that you respectively serve to bear the full cost of dealing with
the impact of these matters or do you think there is any merit
in looking at the collective sharing of perhaps an element of
extreme weather event expense on a national basis?
Mr Wray: My personal view is that
whilst there are still a lot of shades of opinion on climate change
it is undeniable. Actually that is the stance we take as the company
and that is embodied in our strategic direction statement. Coupled
with that, certainly through the events of Gloucestershire despite
the magnificent mobilisation that we have heard about from all
of the agencies and customers, we have just gone through a period
where we now have to deal with a paradigm shift in our thinking
of what is acceptable risk. In the short term I think there are
absolutely things that we can do and should do that inform our
plans. In the long term I think there is potentially a huge investment
burden required and we have to figure that out, how much of that
comes from the consumer directly and how much of that, if any,
comes from taxation. The one thing that is clear and not well
understood about our sector is that every year for Severn Trent
since the year of privatisationand I do not think any other
company is different to thisthe net investment in progressing
the infrastructure and dealing with the quality standards is far
greater than the actual profit made in the year. That is likely
to be the case for at least the next 20 years because of the need
to continue with the modernisation of the networks. Unfortunately
that cost burden will fall. I think it needs to fall in such a
way that consumers have sufficient information and transparency
to be able to comment on what they deem is the rate at which we
do that; what is affordable at any point in time.
Mr Aylard: I very much agree with
Mr Collington: I think the key
thing for meand it was mentioned in the previous sessionis
that unless we actually take an integrated approach to this we
are not going to solve the problem. There are areas of Kensington
and Chelsea that flooded in July this year; they also flooded
in severe wet weather events in 2004 and 2005. I know the answer
to the problem for that area in London is to build a huge sewer
and to take the sewage to the Counter's Creek, but there is no
way the river could cope with that. Therefore, if I solve the
problem for the residents of Kensington and Chelsea I just move
it somewhere else in London. Unless the Environment Agency and
the companies and the local authorities work together to solve
these problems, all we are going to do is shift the problem from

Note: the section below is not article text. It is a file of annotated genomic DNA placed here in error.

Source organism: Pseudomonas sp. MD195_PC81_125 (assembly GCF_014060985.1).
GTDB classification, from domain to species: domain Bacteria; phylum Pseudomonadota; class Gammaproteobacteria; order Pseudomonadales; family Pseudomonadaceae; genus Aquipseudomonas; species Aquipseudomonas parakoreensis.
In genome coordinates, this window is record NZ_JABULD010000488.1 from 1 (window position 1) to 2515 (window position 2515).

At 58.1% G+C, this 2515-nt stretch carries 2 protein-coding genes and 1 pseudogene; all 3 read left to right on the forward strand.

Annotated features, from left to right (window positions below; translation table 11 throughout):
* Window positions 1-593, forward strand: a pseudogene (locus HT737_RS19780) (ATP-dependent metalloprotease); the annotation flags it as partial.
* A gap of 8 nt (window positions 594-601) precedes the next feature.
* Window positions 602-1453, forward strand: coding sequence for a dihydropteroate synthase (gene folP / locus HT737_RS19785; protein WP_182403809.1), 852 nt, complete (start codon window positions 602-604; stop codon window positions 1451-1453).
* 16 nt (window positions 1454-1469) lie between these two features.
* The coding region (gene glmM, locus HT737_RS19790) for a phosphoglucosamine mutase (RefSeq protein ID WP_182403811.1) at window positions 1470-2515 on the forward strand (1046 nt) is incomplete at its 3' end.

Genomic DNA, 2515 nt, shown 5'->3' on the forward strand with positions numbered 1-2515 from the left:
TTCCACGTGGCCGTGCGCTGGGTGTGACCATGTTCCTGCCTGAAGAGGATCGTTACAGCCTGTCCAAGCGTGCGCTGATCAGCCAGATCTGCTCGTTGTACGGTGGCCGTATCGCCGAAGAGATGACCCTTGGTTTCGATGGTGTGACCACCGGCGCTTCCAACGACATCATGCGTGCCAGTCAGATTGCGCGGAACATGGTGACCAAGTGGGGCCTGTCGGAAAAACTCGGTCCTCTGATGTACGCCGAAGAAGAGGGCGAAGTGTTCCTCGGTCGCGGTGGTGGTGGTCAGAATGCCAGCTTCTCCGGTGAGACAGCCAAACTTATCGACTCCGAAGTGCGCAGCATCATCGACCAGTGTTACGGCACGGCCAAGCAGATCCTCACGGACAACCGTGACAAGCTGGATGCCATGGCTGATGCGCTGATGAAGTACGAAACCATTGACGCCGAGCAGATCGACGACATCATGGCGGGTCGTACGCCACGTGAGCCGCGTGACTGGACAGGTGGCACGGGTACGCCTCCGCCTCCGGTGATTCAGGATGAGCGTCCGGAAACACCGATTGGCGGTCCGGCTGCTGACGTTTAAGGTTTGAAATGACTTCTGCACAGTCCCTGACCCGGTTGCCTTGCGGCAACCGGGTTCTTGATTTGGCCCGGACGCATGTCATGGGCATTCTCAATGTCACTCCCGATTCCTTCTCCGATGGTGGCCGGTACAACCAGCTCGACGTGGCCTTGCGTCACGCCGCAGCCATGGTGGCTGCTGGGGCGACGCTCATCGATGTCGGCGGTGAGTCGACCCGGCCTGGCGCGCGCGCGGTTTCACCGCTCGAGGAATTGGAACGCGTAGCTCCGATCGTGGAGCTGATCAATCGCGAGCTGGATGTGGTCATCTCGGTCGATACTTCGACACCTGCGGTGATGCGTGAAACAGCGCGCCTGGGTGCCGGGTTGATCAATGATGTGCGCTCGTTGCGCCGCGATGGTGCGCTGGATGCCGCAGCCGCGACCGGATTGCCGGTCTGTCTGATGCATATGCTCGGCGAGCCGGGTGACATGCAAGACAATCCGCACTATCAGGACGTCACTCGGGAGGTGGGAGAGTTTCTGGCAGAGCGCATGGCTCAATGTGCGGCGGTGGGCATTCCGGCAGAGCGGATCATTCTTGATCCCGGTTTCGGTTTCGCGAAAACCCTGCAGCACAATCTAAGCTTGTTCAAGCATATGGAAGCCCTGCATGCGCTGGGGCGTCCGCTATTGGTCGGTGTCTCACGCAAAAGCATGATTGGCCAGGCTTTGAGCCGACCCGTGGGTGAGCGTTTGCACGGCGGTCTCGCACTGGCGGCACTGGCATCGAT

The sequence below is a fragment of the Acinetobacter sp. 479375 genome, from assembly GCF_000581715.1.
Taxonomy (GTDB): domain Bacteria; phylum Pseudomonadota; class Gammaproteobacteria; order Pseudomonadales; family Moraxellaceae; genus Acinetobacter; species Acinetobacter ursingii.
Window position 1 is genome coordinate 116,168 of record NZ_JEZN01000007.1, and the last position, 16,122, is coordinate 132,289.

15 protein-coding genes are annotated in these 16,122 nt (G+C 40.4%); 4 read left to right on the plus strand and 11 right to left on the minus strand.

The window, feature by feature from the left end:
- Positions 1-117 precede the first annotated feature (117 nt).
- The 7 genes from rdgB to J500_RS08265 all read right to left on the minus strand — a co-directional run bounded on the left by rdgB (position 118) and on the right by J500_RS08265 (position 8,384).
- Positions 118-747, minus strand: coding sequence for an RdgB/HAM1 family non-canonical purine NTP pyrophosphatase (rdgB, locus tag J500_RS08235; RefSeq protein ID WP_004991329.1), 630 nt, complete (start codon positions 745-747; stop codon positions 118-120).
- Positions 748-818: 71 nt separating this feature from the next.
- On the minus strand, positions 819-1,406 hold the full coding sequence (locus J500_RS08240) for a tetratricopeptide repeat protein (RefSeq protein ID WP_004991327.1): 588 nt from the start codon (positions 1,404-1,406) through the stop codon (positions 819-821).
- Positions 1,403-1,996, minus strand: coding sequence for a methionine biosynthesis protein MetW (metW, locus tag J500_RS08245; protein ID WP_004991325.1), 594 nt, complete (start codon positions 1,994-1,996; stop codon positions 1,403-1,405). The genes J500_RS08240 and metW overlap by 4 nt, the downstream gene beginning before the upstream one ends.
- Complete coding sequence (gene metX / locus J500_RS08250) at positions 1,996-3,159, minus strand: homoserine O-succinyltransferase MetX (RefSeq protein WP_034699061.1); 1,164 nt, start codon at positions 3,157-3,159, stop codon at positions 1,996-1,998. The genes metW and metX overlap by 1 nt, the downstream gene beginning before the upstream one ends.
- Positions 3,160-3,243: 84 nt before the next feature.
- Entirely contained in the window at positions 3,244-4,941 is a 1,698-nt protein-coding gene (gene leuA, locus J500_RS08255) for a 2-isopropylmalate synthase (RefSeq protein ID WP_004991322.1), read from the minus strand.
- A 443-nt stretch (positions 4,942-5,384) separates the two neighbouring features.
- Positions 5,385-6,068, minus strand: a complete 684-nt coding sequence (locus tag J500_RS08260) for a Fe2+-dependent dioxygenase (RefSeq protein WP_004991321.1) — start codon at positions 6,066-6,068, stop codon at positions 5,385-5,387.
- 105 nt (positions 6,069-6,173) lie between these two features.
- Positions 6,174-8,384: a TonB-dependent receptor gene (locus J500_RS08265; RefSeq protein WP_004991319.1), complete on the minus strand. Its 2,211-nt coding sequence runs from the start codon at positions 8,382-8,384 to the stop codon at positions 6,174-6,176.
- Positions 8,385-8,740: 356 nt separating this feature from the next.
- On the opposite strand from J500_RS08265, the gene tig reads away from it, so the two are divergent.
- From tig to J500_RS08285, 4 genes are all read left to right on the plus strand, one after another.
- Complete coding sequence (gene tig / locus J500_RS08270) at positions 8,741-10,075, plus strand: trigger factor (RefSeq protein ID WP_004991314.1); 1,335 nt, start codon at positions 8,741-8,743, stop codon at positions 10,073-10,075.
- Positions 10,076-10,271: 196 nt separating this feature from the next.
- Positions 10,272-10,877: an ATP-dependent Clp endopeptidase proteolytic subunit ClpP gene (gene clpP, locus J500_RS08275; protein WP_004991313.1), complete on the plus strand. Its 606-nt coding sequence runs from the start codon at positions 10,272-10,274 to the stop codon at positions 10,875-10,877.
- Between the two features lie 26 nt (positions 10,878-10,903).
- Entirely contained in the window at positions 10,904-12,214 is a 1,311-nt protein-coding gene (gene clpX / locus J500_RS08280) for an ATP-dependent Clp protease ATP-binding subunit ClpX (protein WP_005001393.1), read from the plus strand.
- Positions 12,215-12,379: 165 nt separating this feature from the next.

one place to another.
You would be very popular if you shifted Kensington and Chelsea
to certain places; there would be a bit of a riot there.
Mr Collington: The cost is huge.
For that one scheme we have estimated the cost to be £90
Mr Aylard: It is about half a
million pounds per property that would be helped by the scheme.
You could always turn Chelsea's pitch into a sort of SUDS; that
is a possibility. Anyway, before we get too many flights of fancy
let us move onto the Civil Contingencies Act 2004. In terms of
business continuity plans perhaps you could just describe to us
what your duties are under that Act. I gather that, under what
is described as the Security and Emergency Measures Direction,
that puts a requirement on you to keep under review and revise
your emergency plans and to ensure that you have the provision
to maintain essential water supply and wastewater at all times.
How do you do it? In the case of South West Water you could not
quite do that really through pipes because you had a bit of a
problem. My friend Mr Drew will come onto the Mythe Valley but
perhaps you could comment on these overall powers and how you
adhere to your legal requirements.
Mr Wray: For Severn Trent Water
we have a whole range of responses to that which run not only
to maintaining alternative supplieswhich we do through
provision of bowers and bottled water (I will talk more about
Mythe and Gloucester in a moment)but also through a whole
range of measures not just for the interruption of supplies which
can be from a break in the distribution because of civil activities
going onstreet works of some formright the way through
to disruption of supply such as, on a river intake, dealing with
pollution coming down the river which is the source of water.
Unfortunately we do live in a society where there are agencies
who would seek to do damage to things so there are a whole range
of contingencies that we have to make available there. In response
to those we go to great lengths to diversify supply on the networks
to provide multiple supplies, to physically protect sites and
assets and, in the event of loss of supply, the ability to make
alternative supplies available. The issue that we had this last
summer was that we were dealing with an event of a magnitude completely
outwith any experience, not just of Severn Trent, but on a scale
anywhere in the industry. That presented us with huge problems
which were dutifully overcome with the all agency support that
we had and has presented us with a huge number of lessons which
we are now working our way through and sharing them as widely
as we can such that everybody can benefit from that work.